Paul Maritz of VMware dropped a bomb on Las Vegas today, introducing their Virtual Datacenter Operating System concept. But is VDC-OS a nuclear strike at the heart of the data center, scattering everyone from Microsoft to Cisco to (big daddy) EMC? Or is it just more hot air, conflating the latest big thing into a mirage of an operating system rather than a real challenger?
It could be big. There is no denying the effect VMware has had on the modern data center – nearly everyone I talk to in the IT industry considers server virtualization a fundamental element of modern infrastructure strategy. And server virtualization has done more for the deployment of enterprise storage and other high availability technologies, than any other movement, from green computing to services-based infrastructure. And it has encompassed these movements, becoming the way, not just a technology.
But is VDC really an OS? And will it conquer the data center? And would this be a good thing? There’s the rub.
First, the obligatory description. Virtual Data Center effectively re-badges lots of things VMware (and the server virtualization industry in general) have been working on as “vServices”. They divide these up into Application vServices, Infrastructure vServices, Cloud vServices, and Management vServices.
These four elements, in fact, do sound like a post-modern definition of an operating system, much more so than Google Chrome. VMware includes the ability to share resources, execute applications, and store data in a managed way. And the cloud component is reminiscent of how the old client/server architecture has evolved into our modern connected world. In this way, VDC really is an operating system for the enterprise data center, and extends it into a cloud beyond those doors.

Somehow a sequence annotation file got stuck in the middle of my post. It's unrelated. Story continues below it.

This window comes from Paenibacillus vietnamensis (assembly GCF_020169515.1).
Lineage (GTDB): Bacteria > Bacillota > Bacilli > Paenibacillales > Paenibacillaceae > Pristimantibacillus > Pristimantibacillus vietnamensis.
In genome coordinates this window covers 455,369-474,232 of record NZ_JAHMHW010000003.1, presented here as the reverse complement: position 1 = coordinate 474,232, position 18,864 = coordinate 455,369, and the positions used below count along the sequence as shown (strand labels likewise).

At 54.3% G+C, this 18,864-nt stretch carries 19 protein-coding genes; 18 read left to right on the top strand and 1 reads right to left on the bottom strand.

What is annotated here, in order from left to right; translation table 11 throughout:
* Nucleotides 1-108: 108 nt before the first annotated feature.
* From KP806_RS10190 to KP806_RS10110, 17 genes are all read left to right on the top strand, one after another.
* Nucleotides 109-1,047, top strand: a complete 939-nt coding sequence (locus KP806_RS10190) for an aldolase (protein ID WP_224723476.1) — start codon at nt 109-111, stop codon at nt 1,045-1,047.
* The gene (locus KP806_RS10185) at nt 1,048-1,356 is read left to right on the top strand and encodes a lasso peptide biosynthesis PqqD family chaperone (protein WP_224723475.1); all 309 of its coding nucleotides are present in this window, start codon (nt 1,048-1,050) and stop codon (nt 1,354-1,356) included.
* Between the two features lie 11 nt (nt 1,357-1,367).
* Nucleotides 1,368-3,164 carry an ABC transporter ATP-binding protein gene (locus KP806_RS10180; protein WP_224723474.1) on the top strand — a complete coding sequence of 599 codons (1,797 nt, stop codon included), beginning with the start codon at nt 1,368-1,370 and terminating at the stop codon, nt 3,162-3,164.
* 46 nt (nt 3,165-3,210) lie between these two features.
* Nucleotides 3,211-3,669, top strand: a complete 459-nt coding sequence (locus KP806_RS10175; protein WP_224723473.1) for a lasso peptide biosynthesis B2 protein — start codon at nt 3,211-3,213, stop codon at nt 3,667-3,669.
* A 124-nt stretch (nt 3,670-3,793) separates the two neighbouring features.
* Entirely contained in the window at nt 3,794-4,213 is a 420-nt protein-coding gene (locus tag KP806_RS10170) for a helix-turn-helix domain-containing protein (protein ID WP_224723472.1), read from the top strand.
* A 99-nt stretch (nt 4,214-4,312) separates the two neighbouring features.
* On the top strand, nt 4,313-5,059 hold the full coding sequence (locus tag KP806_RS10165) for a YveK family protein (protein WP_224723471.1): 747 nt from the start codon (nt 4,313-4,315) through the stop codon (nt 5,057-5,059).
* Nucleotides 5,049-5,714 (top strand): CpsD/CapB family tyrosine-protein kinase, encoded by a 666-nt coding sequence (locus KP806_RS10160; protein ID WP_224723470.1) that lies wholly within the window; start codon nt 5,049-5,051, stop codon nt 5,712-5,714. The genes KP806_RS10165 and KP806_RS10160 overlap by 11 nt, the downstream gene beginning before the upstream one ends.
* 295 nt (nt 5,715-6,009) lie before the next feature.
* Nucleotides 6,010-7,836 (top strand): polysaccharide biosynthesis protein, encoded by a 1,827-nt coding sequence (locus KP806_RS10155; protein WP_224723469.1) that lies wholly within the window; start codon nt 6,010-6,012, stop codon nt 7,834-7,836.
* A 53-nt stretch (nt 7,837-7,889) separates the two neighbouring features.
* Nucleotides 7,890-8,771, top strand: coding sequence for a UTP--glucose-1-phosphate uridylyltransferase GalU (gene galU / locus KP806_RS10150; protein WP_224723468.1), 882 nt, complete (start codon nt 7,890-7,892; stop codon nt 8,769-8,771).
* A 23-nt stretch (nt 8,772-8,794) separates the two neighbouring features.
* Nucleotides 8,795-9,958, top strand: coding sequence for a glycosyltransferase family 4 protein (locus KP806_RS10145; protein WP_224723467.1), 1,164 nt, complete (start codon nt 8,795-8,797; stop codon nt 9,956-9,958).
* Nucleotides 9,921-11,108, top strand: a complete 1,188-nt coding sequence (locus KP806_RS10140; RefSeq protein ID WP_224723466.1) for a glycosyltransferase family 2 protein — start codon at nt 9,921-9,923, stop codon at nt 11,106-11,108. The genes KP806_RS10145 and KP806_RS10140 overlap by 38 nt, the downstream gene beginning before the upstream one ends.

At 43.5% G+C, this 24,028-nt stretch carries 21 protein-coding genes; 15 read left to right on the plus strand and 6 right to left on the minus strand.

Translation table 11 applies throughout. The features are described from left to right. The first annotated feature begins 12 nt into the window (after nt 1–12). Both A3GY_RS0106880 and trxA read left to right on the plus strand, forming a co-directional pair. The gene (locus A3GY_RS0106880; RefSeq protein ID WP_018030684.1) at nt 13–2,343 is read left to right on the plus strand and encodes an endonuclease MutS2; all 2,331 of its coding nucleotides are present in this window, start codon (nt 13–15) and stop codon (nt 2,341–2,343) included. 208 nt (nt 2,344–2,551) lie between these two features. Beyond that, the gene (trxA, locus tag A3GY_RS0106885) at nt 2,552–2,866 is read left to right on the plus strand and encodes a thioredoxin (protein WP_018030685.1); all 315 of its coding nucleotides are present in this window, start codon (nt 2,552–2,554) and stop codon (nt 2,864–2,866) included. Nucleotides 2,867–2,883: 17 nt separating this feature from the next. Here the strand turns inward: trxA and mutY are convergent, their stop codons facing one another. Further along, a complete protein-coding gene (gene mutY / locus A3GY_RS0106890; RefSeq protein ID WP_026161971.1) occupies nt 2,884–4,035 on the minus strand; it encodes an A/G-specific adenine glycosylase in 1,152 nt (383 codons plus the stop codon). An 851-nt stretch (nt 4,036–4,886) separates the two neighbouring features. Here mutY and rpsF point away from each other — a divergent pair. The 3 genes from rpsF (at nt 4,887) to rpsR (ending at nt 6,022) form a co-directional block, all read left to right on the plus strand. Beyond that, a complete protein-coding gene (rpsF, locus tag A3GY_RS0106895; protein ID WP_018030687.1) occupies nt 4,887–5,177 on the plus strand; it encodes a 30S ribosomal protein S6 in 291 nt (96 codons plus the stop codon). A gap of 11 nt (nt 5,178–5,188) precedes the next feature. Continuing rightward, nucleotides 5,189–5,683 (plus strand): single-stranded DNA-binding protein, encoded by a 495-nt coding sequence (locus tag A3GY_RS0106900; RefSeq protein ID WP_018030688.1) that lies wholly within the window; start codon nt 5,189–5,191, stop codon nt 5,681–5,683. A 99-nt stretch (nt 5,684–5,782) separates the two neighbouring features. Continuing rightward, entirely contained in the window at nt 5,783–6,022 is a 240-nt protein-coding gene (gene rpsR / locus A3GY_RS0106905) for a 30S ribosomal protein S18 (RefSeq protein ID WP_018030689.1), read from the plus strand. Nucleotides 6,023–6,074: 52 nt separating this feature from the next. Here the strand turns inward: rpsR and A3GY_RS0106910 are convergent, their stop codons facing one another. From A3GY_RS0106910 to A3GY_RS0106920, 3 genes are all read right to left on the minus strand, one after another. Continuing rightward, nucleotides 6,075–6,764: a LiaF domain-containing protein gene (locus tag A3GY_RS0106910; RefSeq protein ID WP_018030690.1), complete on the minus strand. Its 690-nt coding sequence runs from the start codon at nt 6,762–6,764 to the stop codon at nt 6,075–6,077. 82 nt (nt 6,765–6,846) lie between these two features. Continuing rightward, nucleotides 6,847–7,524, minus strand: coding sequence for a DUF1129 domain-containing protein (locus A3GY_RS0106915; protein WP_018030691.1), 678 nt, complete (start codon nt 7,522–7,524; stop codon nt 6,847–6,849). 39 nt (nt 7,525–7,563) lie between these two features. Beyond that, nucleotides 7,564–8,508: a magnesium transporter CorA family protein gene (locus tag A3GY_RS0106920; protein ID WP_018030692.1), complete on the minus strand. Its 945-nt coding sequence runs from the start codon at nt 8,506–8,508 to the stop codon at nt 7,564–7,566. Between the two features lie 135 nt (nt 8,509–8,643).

This is the most compelling and realistic post-datacenter world I have heard of, thoroughly trouncing shared infrastructure, the (Amazon/Google) cloud, SaaS, Java or Linux everywhere, Sun’s containers, and Microsoft’s world of Windows. For the first time, we are talking about an infrastructure that could actually be built, wouldn’t require a forklift (or shipping container) or the migration to an entirely new software environment, and reflects the diversity of modern IT systems.
Certainly, VMware has heavyweights in their corner. Cisco provides the connectivity, EMC provides the storage, Intel provides the CPU, Dell provides the servers, and so on. But it’s not that simple. Like Microsoft, VMware will have to manage the “input” from every networking, storage, CPU, and server provider, not to mention the vast ecosystem of software components. It’s much more like Windows than Macintosh in this respect, with VDC being a loosely-federated OS rather than a closed monoculture.
I predict that how well VMware handles the divergent parties trying to play in their OS will determine the future not just of VDC, but of VMware itself.
Oh, and VMware also introduced View, perhaps the future of the desktop.